With Bernard Laporte and Patrice Collazo, on a commando mission since the end of November at the request of President Mohed Altrad, Montpellier will try, on Sunday against Toulon, to confirm a timid recovery and get the club out of one of the worst sporting crises in its history. Red lantern of the championship for five days and threatened with relegation which would be a first since 2003, the MHR is plunged into a rare turmoil 18 months after its first title of champion of France.
Appointed on November 19 the day after a defeat in Perpignan, Bernard Laporte, former coach of the Blues and ex-president of the FFR, upset the technical staff in one day, entrusting the keys to the experienced Patrice Collazo.
For now, the reshuffle has not revolutionized the results. Certainly, Montpellier is doing a little better, but still displays the scars of a convalescent, still marked by the painful passage of English manager Richard Cockerill, dismissed five months after his arrival. “There’s something extra that we didn’t have before. The new staff brings good humor. Breaking habits, bringing a new strategy into the game... change is good,” assures second row Marco Tauleigne.
But after returning to victory in the Challenge Cup then in the championship in front of Castres (30-21), the MHR wasted the opportunity in Lyon (20-18) to accelerate its recovery. With five points behind the play-off Perpignan and eight behind the first non-relegation Lyon, the Languedoc club therefore remains facing a long obstacle course to save its place in the elite. “The defeat in Lyon hurt us. We had to remobilize everyone. If we have a drop in speed, we become more fragile, even though we have no room for error,” recalls Collazo.
Laporte, for his part, observes, expresses his opinions to the technical staff and reiterates his authority through a few interventions in the locker room. “He has experience, he knows exactly what we should do or not. I am always a fan of his speeches, he is direct, frank,” explained international Paul Willemse at the end of November. But “Crazy Bernie” must temper his fiery temperament, just like Collazo, who until now has displayed calm and serenity. “Bernard, me... There are excesses in the thing. You have to weigh everything, especially someone like me who is in excess. We are down to the gram. It’s not just rugby, it’s 70% psychology,” he smiles.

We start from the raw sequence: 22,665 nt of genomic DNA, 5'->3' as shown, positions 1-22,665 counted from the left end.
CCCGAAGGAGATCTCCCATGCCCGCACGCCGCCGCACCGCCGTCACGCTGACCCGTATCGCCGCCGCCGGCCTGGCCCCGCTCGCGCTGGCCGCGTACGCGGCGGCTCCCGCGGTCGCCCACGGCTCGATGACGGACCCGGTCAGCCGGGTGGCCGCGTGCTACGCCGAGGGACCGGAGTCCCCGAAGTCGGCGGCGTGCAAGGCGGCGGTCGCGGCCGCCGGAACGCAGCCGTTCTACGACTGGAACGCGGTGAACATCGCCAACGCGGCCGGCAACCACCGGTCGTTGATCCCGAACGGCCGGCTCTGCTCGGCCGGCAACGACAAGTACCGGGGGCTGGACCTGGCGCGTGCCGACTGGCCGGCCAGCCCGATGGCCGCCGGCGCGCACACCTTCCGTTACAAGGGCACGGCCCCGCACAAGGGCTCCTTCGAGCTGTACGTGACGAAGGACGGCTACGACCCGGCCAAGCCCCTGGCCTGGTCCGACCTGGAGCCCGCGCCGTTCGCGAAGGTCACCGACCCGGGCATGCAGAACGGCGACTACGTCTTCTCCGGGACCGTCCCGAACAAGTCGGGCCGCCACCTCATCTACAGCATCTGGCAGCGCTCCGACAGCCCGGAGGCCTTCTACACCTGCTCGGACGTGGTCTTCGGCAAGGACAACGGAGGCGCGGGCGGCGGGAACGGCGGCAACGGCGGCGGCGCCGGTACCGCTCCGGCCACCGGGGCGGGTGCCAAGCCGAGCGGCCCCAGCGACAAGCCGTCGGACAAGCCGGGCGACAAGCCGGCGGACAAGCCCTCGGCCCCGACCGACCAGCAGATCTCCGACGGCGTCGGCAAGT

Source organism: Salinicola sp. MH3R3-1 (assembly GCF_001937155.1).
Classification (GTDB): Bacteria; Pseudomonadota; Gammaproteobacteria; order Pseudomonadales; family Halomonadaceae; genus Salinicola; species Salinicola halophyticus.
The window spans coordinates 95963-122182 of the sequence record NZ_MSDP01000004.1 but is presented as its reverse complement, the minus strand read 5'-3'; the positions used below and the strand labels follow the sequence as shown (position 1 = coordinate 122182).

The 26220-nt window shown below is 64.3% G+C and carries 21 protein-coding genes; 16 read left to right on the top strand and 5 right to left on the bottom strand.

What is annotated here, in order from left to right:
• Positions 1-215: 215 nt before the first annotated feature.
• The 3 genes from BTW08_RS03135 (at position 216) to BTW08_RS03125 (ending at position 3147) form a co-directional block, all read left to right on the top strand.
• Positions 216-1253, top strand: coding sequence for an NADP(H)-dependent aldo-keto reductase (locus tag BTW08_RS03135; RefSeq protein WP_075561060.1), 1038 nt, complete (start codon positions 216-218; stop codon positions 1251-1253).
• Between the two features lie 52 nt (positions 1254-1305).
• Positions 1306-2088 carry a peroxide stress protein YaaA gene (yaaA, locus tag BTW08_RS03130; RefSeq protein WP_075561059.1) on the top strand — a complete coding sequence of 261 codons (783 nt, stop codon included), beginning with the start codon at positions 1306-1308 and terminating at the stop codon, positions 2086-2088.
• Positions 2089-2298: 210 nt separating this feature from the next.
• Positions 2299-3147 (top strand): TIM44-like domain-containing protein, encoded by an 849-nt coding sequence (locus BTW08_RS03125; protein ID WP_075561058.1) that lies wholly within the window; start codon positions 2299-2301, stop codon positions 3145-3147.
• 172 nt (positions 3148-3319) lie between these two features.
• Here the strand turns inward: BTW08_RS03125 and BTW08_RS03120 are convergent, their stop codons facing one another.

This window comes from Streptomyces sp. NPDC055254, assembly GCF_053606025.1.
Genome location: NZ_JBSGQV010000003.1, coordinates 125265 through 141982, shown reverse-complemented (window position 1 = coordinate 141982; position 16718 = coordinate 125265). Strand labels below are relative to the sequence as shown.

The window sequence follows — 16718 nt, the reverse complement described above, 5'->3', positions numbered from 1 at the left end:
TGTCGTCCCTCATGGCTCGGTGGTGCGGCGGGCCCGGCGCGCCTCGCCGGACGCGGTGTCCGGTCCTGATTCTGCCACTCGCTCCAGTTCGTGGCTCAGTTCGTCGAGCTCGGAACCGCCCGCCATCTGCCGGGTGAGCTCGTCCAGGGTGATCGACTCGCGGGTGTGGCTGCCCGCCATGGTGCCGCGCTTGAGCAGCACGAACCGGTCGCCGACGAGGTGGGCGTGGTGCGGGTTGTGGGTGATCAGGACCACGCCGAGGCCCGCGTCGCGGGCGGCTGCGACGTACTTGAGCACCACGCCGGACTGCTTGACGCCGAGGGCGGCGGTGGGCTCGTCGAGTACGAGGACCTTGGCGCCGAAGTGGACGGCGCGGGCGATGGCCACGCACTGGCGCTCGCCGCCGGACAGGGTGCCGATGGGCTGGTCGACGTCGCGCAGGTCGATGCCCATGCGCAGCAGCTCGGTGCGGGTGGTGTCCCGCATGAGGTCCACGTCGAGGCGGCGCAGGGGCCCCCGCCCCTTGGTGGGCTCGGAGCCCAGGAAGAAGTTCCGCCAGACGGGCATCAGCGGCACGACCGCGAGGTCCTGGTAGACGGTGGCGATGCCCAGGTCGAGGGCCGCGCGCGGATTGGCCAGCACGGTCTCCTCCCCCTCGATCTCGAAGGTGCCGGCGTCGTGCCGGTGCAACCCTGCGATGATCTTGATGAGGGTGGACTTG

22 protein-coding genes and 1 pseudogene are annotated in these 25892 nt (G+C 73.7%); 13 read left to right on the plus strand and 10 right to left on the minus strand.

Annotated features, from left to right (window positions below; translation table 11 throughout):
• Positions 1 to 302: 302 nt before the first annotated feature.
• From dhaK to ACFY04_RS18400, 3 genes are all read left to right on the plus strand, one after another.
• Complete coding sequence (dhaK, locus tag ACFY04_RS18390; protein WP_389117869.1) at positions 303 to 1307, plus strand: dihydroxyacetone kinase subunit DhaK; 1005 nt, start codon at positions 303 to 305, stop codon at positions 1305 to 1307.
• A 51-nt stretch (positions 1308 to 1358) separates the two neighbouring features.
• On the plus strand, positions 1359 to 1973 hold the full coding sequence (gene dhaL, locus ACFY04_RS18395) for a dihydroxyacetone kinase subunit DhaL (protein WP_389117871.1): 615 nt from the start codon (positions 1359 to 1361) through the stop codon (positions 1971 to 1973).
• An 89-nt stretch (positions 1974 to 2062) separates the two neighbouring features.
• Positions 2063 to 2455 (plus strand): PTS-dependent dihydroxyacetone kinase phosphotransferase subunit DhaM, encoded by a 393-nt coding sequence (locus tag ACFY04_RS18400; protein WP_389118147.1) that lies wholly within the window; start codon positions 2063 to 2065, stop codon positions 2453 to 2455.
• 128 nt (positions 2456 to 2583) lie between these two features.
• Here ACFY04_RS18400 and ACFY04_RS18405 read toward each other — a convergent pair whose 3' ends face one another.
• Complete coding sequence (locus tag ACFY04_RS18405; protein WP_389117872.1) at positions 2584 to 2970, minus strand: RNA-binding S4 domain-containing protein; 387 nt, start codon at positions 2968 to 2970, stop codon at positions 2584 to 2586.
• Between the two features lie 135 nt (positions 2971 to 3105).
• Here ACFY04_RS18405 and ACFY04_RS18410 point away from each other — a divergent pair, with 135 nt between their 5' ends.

For seven weeks, the former coach of La Rochelle, Toulon and Brive has been seeking to heal heads and restore the confidence lost by a squad lacking results. And also focuses on simple things: the emulation of a larger group and a game that corresponds to the DNA of the MHR. The new manager is also obliged to pass on the instructions for maintenance to his players, to relearn the former French champion to struggle, perhaps even to pay the costs of a certain post-title carelessness .
“It’s not at all the same sport, it’s not the same championship, it requires mental resources. Teams are formatted for this. A maintenance is sometimes worth the price of a Brennus. You have to create a team dynamic in survival mode, you have to look deep within yourself, you have to give the energy for this mission,” he explains. Today, more than ever, the MHR workforce must therefore play a role in its survival. “If we let things happen, it’s complicated. On the other hand, if we all decide it together, it could be complicated for a lot of teams to stop us. If we all pull together, if we move forward together, there is a way to get out of this shit,” hopes Marco Tauleigne.